The component I polyurethane polymers containing no urea groups which may be used according to the invention should have a molar mass (Mn) of 1,000 to 10,000. They should preferably have hydroxyl groups with an OH number of between 5 and 50, in particular above 10 and below 40. Other reactive groups, for example SH, NH, may also be present. They should bear ionic groups or substituents which are convertible into ionic groups, in particular groups which are convertible into anionic groups, such as sulphonic acid, phosphonic acid or carboxylic acid groups. Sterically hindered carboxylic acid groups are preferred. The acid value should be between 5 and 50, in particular below 30; this ensures stable dispersion of the binders in the aqueous phase, after neutralisation of at least a proportion of the these groups. It is optionally possible for a proportion of other polar, hydrophilic groups also to be present in the molecule. These promote the stabilisation of the aqueous dispersion. The polyurethane polyols are preferably of a linear structure.

Component I may be produced in various manners. It is thus possible, on the one hand, to proceed with a deficit of isocyanate groups, wherein OH-functional polyurethane polyols are directly obtained. These may optionally be chain-extended with isocyanates. It is, however, also possible to proceed with an excess of isocyanates; in this manner, isocyanate-terminated polyurethane prepolymers are obtained. These may be chain-extended by reaction with diols or other isocyanate-reactive compounds, during which no urea groups are formed. Another possibility is to produce polyurethane prepolymers containing OH groups which additionally have CH-acid groups in the molecule. These resins may then be chain-extended by means of the CH-acid groups, for example with aldehydes.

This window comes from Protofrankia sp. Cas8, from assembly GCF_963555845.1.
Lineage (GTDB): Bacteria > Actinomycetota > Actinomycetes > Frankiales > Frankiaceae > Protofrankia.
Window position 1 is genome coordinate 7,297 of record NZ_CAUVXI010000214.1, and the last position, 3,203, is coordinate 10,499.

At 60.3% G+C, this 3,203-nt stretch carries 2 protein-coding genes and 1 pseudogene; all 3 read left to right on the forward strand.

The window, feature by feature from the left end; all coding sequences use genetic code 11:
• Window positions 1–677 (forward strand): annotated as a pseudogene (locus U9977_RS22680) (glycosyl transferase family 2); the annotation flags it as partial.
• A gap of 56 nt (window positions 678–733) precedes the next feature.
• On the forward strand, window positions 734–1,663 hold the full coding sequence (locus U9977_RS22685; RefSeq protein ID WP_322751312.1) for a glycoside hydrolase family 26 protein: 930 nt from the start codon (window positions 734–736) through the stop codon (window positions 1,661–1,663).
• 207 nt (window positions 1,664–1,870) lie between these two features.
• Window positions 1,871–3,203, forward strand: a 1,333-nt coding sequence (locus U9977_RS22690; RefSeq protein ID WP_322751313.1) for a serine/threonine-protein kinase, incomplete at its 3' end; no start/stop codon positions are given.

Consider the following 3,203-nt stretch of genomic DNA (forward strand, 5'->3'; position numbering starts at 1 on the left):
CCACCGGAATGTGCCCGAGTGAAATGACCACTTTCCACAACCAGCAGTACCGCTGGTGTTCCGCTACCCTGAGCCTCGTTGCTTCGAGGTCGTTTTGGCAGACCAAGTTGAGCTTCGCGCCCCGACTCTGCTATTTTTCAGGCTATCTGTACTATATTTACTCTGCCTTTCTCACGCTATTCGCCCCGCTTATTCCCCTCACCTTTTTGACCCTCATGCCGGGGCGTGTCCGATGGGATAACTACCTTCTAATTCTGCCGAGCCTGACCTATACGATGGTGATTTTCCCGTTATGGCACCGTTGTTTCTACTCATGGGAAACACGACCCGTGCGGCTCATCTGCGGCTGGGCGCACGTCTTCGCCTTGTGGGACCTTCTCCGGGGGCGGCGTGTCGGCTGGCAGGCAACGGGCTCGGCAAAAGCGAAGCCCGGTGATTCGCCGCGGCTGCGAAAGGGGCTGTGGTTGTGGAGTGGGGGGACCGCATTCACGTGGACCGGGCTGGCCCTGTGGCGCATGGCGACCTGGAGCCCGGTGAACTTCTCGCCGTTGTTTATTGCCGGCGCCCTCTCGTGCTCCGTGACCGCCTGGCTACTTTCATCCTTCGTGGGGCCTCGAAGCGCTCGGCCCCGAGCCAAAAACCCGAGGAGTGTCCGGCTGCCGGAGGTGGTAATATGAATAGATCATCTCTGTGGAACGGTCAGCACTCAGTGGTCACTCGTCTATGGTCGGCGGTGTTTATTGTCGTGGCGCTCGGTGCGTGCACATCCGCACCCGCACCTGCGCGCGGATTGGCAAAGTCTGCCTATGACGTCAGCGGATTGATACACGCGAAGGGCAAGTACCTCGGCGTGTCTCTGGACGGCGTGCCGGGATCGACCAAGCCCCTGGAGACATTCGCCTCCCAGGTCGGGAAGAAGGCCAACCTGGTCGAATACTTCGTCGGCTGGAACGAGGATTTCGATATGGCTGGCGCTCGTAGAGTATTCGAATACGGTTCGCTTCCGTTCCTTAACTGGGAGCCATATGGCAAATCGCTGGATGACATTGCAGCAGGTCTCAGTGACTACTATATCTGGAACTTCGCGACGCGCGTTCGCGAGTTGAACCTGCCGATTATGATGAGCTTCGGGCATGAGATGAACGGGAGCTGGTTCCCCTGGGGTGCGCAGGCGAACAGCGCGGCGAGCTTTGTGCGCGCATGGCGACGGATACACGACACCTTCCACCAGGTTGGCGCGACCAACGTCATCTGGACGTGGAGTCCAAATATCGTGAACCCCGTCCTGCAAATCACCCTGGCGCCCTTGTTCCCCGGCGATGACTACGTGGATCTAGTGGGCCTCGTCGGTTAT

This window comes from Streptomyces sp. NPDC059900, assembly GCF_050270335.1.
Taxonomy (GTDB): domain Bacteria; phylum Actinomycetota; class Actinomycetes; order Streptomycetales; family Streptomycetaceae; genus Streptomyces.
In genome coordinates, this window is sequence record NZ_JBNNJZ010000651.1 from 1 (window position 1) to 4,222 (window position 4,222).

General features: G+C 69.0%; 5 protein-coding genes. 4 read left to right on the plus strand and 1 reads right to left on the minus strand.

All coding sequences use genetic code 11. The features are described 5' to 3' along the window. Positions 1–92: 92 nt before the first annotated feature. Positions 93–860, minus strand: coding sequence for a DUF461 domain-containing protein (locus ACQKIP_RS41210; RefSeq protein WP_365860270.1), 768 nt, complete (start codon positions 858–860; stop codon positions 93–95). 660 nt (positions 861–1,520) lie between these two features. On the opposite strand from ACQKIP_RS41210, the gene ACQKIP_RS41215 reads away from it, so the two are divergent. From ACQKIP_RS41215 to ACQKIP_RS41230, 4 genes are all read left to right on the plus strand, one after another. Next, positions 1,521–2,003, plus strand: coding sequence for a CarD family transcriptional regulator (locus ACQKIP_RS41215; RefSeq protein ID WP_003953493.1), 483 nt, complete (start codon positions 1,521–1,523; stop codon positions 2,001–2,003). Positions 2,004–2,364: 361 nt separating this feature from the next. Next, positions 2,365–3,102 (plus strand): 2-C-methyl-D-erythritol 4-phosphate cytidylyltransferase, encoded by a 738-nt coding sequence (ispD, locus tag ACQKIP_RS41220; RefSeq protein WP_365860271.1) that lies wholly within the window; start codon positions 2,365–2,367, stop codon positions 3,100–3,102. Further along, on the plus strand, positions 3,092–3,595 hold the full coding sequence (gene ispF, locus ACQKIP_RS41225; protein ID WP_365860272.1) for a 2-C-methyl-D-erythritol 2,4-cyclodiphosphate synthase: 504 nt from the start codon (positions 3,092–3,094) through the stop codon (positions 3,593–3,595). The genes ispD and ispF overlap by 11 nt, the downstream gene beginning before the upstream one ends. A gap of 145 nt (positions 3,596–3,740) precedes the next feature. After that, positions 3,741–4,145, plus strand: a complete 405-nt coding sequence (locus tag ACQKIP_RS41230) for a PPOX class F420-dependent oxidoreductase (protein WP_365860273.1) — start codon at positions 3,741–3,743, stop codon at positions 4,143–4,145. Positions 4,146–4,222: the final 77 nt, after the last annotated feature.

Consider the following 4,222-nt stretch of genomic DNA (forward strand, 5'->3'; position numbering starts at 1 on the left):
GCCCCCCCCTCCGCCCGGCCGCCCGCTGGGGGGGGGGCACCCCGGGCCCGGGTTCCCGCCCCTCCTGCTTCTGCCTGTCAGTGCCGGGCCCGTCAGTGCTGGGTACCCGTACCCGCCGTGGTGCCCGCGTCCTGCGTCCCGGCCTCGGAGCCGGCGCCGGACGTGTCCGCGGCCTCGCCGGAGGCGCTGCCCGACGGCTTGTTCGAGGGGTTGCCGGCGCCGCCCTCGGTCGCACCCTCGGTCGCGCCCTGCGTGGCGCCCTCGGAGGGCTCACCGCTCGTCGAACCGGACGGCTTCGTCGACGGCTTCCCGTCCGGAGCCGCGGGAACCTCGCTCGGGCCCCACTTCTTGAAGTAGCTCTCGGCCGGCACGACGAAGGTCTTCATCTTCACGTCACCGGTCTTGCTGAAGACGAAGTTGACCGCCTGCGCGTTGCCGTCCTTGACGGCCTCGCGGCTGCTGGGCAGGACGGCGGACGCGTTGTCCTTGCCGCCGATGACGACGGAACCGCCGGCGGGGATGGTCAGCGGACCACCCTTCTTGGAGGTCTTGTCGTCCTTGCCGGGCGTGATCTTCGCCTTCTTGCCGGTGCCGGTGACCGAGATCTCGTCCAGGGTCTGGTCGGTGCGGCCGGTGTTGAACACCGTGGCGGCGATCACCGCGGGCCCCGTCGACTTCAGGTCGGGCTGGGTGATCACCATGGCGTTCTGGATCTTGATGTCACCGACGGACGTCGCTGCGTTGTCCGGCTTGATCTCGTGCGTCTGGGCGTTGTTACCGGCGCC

Component I may be produced and stored separately. Preferably, however, it is produced and further reacted in stages.

The component I polyurethane polyols are generally synthesised in anhydrous form. It is possible, in order to reduce viscosity, to add organic solvents which do not react with isocyanate groups. The solvents selected at this point are preferably those which lead to no disruptive effects in the coating composition once converted into the aqueous phase. Water-miscible solvents are particularly suitable. It is optionally possible to reduce the quantity of solvents by distillation.

Known polymers may be used as component II. These are polymers based on unsaturated monomers, which may also optionally have further reactive groups. Polyhydroxy-acrylate resins are preferred. They are preferably produced by solution polymerisation using known processes. Polymerisation may, for example, proceed by a free-radical or ionic reaction, for example at temperatures of between 30° and 140° C., for example in non-reactive solvents. Ethylenically unsaturated monomers which may be considered are virtually any free-radically polymerisable monomers. Various properties of the polyacrylate polymer, such as for example glass transition temperature, solubility and reactivity, may be influenced by the selection of the monomers.

Examples of unsaturated monomers are acrylic acid alkyl esters, methacrylic acid alkyl esters, maleic acid and/or fumaric acid dialkyl esters, wherein the alkyl residue is in each case a linear or branched or cycloaliphatic C1 to C15 alkyl residue. Examples of further copolymerisable monomers are styrene or substituted styrenes, vinyl toluene, (meth) acrylamide and/or (meth) acrylonitrile. (Meth)acrylic is here taken to mean acrylic and/or methacrylic. Examples of copolymerisable functional monomers are (meth) acrylic acid alkylamides with C2 to C8 alkyl residues; the corresponding monomers containing hydroxyl groups, for example (meth)acrylic acid hydroxyalkyl esters, are also copolymerised in order to achieve the desired OH values. These preferably contain at least some secondary hydroxyl groups. Examples of such compounds are acrylic acid and methacrylic acid esters of 1,2-alkanediols with 1 to 12 carbon atoms, for example hydroxypropyl (meth) acrylate, hydroxybutyl (meth)acrylate together with hydroxyalkyl (meth) acrylamides. Further compounds which may be copolymerised are, for example, allyl alcohol, monovinyl ethers of polyols. The resultant polymeric resins should be of a substantially linear structure. Small proportions of polyunsaturated monomers are possible.